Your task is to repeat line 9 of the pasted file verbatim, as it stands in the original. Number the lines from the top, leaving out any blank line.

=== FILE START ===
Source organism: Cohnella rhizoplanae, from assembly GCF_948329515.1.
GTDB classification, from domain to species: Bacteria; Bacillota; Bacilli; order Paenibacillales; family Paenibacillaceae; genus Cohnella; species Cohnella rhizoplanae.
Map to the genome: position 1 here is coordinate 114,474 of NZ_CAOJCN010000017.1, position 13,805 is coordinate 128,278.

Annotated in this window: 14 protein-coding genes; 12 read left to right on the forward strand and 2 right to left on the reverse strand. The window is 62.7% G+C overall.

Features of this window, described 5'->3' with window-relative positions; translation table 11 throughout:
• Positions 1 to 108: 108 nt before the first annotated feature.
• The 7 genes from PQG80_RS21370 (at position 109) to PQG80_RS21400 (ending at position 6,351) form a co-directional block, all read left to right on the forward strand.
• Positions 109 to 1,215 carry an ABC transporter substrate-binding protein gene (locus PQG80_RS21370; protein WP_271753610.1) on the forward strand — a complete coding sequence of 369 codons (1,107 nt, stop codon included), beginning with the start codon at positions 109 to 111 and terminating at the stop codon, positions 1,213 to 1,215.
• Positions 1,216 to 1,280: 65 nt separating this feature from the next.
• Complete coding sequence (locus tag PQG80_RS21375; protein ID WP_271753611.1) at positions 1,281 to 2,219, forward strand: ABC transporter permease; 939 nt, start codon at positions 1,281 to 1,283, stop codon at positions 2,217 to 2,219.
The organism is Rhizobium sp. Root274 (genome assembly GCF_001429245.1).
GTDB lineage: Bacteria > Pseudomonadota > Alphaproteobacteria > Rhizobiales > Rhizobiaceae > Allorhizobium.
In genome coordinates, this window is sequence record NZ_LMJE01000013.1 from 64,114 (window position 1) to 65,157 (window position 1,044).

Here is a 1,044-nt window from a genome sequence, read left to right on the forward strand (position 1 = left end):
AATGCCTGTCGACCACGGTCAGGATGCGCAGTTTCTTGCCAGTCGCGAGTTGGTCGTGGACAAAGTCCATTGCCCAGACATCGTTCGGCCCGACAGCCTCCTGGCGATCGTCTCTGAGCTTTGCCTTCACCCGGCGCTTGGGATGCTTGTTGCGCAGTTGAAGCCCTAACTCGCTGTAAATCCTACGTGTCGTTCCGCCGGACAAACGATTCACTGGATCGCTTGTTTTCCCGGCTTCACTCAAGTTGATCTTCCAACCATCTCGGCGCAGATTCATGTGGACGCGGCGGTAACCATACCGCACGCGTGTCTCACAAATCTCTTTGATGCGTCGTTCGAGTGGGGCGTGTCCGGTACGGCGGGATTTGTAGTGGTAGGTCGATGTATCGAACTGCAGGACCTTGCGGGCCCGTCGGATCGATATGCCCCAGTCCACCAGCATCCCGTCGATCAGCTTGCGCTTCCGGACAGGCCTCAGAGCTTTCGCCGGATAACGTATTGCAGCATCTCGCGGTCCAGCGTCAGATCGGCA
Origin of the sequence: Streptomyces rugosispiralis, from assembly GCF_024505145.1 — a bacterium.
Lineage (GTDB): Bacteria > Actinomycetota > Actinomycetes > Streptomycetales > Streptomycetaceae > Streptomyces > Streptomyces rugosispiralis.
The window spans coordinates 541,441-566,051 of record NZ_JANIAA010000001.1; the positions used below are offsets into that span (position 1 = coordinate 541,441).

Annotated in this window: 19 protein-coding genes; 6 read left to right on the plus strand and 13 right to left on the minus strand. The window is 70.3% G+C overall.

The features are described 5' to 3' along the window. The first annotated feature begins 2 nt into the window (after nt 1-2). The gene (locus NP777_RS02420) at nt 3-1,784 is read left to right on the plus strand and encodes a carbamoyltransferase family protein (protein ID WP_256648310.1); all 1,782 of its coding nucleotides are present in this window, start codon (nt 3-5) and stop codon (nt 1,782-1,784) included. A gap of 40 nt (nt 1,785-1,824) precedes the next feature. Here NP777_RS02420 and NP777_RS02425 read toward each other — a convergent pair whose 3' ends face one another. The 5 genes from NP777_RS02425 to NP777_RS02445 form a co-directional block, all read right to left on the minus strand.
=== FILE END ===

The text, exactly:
• Positions 1,216 to 1,280: 65 nt separating this feature from the next.